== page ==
Arsenal distance themselves from Mesut Ozil’s posts criticizing China’s treatment of Uighur Muslims

Arsenal have distanced themselves from comments made by Mesut Özil on Instagram & Twitter, in which he spoke out strongly against China’s persecution of the Uighur population in the north-western region of Xinjiang and criticised Muslims for not doing more to highlight the issue.

Mesut Ozil accused Muslims of staying silent over the mistreatment of the Uighur Muslim minority in China, becoming one of the most prominent public figures to condemn Beijing on the issue. “Korans are burned. Mosques are closed. Their schools are banned,” said the Muslim player, who is often seen praying on the field, “but the Muslim community is silent.”
His Instagram message read: “East Turkistan, the bleeding wound of the Ummah, resisting against the persecutors trying to separate them from their religion. They burn their Qurans. They shut down their mosques. They ban their schools. They kill their holy men. The men are forced into camps and their families are forced to live with Chinese men. The women are forced to marry Chinese men.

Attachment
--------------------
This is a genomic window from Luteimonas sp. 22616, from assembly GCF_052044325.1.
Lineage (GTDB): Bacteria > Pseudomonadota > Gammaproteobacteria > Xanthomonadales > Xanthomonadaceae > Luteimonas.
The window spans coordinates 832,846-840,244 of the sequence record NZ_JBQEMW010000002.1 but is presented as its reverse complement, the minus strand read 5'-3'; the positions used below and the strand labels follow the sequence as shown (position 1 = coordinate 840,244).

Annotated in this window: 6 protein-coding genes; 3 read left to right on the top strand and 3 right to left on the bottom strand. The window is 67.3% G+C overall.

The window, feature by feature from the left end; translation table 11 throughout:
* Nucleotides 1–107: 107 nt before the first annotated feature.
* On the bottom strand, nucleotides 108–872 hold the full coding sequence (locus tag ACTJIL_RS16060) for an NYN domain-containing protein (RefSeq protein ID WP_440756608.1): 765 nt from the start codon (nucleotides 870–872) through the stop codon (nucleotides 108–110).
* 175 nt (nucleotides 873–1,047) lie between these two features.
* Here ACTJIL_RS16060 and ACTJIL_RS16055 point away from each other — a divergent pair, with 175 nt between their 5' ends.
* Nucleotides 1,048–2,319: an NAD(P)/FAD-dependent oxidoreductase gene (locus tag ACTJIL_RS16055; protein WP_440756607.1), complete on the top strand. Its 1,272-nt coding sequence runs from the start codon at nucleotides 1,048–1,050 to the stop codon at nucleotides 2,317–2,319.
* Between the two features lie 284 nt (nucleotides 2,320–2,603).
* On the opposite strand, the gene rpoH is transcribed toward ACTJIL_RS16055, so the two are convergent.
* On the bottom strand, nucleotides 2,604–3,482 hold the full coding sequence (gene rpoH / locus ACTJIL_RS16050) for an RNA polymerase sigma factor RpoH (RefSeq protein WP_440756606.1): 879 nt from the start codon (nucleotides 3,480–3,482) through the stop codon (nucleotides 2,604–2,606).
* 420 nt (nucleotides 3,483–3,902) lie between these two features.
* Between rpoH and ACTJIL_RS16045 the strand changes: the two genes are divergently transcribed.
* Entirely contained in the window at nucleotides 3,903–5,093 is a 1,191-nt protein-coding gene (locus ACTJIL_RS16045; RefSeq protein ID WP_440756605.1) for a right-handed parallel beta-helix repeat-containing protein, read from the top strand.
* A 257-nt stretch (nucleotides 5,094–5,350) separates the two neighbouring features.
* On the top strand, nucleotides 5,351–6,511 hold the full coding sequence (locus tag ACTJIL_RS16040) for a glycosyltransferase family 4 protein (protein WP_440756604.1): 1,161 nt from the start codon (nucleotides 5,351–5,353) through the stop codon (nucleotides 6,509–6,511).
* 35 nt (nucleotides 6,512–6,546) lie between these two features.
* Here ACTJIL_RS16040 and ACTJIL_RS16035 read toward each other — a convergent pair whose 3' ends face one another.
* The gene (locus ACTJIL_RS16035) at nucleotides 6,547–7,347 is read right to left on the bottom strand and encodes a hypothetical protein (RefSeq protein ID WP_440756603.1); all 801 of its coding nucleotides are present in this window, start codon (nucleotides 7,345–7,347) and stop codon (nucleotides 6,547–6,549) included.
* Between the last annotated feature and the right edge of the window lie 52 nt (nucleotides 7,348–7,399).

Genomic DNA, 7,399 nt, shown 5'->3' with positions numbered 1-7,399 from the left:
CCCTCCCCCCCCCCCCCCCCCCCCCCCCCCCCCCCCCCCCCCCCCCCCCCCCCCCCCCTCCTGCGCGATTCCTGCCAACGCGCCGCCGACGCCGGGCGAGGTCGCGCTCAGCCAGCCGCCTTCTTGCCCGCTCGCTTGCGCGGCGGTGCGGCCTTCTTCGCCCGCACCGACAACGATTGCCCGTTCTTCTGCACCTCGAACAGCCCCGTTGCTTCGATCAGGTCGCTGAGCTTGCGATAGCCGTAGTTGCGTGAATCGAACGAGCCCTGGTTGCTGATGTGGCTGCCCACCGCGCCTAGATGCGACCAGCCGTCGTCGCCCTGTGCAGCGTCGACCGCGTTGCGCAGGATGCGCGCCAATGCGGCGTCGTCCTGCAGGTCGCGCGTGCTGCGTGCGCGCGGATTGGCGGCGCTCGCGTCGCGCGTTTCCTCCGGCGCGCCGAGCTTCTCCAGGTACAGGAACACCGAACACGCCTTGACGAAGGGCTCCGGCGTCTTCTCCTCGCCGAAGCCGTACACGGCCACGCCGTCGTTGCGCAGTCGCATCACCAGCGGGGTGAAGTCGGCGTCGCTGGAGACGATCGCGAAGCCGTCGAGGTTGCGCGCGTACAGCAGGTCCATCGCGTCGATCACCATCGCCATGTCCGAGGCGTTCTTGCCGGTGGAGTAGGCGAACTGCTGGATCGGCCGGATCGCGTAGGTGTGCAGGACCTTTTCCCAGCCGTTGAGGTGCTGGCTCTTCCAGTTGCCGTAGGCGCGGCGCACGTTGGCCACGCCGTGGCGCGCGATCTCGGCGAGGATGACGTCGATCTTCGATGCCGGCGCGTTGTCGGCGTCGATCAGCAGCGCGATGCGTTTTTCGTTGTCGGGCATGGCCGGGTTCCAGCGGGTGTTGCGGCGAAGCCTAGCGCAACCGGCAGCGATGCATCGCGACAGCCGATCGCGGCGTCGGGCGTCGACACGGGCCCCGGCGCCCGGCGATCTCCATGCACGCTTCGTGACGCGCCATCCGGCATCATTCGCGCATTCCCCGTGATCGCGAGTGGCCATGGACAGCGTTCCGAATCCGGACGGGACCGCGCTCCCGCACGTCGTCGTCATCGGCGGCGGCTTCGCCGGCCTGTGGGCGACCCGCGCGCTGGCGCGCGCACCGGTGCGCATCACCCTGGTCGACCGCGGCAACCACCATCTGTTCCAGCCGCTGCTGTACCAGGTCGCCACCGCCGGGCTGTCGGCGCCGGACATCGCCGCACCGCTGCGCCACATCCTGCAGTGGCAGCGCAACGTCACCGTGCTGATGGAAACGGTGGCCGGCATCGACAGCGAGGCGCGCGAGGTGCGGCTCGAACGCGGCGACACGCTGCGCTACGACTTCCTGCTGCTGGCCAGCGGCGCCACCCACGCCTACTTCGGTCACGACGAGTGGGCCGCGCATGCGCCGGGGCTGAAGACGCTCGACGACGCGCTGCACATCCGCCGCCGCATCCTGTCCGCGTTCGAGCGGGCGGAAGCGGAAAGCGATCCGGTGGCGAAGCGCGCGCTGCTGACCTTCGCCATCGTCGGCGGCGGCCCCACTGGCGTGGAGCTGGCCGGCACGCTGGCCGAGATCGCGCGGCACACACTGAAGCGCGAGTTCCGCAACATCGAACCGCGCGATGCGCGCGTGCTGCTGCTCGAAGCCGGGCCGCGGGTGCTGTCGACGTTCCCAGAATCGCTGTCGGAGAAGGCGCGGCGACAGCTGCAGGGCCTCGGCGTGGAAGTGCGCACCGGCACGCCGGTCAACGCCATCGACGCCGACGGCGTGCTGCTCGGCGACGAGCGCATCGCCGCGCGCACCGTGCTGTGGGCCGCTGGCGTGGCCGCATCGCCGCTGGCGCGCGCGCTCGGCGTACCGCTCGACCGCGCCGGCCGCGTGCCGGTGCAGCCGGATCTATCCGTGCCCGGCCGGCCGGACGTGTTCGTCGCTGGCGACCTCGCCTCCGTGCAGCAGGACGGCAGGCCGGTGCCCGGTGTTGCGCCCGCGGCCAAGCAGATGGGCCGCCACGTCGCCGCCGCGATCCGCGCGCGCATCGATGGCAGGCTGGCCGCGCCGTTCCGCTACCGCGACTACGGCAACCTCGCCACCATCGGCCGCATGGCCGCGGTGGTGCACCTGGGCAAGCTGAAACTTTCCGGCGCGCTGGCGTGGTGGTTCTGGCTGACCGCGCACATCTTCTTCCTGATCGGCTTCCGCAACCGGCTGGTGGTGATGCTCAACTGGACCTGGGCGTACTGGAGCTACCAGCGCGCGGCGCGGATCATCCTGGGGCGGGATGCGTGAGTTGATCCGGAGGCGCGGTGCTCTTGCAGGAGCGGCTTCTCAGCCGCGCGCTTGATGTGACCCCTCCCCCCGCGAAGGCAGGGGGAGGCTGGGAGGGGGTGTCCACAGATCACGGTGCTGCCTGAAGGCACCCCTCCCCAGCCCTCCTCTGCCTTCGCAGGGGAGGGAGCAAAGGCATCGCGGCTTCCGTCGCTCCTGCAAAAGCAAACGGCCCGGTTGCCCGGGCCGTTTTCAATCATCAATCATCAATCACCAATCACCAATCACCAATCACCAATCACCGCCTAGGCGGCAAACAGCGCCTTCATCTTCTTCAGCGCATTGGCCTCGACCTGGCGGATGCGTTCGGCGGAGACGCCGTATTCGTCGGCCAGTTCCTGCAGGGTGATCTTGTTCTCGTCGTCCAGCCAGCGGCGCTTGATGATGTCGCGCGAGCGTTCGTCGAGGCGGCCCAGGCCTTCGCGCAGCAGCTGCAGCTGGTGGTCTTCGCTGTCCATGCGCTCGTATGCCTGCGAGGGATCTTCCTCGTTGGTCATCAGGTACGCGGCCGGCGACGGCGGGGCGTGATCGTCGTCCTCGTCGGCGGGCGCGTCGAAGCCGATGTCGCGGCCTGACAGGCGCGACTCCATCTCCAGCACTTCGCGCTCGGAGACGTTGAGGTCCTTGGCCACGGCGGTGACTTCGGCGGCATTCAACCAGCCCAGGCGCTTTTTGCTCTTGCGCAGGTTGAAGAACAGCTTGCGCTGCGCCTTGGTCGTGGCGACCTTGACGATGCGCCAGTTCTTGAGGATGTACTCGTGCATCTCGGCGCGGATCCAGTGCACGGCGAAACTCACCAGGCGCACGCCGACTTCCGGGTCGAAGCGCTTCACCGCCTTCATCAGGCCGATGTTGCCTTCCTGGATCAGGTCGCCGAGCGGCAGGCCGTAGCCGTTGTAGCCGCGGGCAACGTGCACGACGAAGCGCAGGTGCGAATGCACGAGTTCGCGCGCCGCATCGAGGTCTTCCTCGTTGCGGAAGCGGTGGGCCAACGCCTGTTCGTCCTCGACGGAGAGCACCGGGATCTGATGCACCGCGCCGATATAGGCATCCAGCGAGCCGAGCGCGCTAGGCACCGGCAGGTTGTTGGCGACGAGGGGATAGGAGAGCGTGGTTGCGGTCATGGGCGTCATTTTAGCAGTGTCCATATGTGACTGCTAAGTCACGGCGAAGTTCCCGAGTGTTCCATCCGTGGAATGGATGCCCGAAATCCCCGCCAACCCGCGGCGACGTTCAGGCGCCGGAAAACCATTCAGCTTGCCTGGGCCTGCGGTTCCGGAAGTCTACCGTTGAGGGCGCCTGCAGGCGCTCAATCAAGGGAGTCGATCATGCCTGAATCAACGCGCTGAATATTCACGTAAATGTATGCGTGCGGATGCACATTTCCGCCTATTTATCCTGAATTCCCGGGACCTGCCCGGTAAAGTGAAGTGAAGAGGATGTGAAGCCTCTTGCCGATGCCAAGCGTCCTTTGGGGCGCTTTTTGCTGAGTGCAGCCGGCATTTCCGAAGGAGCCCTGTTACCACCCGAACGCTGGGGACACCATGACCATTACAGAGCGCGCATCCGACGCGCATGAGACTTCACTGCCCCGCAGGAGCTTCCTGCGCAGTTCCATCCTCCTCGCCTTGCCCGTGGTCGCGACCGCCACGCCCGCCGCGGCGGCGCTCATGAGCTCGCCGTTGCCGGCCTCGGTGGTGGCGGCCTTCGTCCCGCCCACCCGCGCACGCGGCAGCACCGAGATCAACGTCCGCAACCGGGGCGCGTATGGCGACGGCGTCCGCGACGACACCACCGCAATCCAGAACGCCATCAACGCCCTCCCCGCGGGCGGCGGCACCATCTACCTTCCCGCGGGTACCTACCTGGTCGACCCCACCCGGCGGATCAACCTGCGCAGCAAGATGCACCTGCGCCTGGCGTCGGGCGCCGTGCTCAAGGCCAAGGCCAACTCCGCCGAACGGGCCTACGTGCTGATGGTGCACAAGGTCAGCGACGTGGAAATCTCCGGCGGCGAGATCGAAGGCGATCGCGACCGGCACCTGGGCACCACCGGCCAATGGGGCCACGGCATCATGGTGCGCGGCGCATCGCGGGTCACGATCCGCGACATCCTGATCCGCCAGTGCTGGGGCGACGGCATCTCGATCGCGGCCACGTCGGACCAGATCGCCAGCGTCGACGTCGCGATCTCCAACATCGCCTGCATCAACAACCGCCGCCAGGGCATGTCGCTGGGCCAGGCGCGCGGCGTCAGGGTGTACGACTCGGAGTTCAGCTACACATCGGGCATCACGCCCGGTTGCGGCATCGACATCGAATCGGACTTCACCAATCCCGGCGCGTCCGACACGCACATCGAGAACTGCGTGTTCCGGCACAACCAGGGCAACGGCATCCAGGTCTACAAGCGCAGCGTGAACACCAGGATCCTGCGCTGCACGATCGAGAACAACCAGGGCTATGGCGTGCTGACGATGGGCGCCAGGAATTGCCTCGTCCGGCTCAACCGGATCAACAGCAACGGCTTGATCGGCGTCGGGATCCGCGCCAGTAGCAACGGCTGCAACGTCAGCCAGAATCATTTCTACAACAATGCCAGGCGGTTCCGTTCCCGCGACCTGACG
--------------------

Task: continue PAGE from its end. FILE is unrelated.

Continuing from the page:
“But Muslims are silent. They won’t make a noise. They have abandoned them. Don’t they know that giving consent for persecution is persecution itself?”

The club sought to limit any damage caused to its business in China, a country with at least 187 million soccer fans, based on Nielsen estimates. where it has numerous commercial interests including a chain of restaurants, by releasing a statement on Weibo – a leading Chinese social media site – as well as other platforms stressing it is apolitical and does not associate itself with Özil’s views.

The club responded with a post on Chinese social media site Sina Weibo, where it has more than 5 million followers, distancing itself from the player’s comments.

“The content published is all Ozil’s personal opinion,” the team said. “Arsenal, as a football club, has always adhered to the principle of not involving itself in politics.”

A United Nations assessment said tens of thousands to “upwards of 1 million” Uighurs have been detained in China, although the government says it’s fighting separatism and religious extremism.

Rights groups say about a million people – mostly from the Muslim Uighur community – are thought to have been detained without trial in high-security prison camps.

China says they are being educated in “vocational training centres” to combat violent religious extremism.

China blacked out some National Basketball Association’s games in October after Houston Rockets’s General Manager Daryl Morey posted a tweet in support of pro-democracy demonstrators in Hong Kong. He deleted the message, but China took umbrage and the NBA’s sponsors in the country cut ties with the U.S. league. Arsenal’s response mirrors the post by the basketball team’s billionaire owner Tilman Fertitta.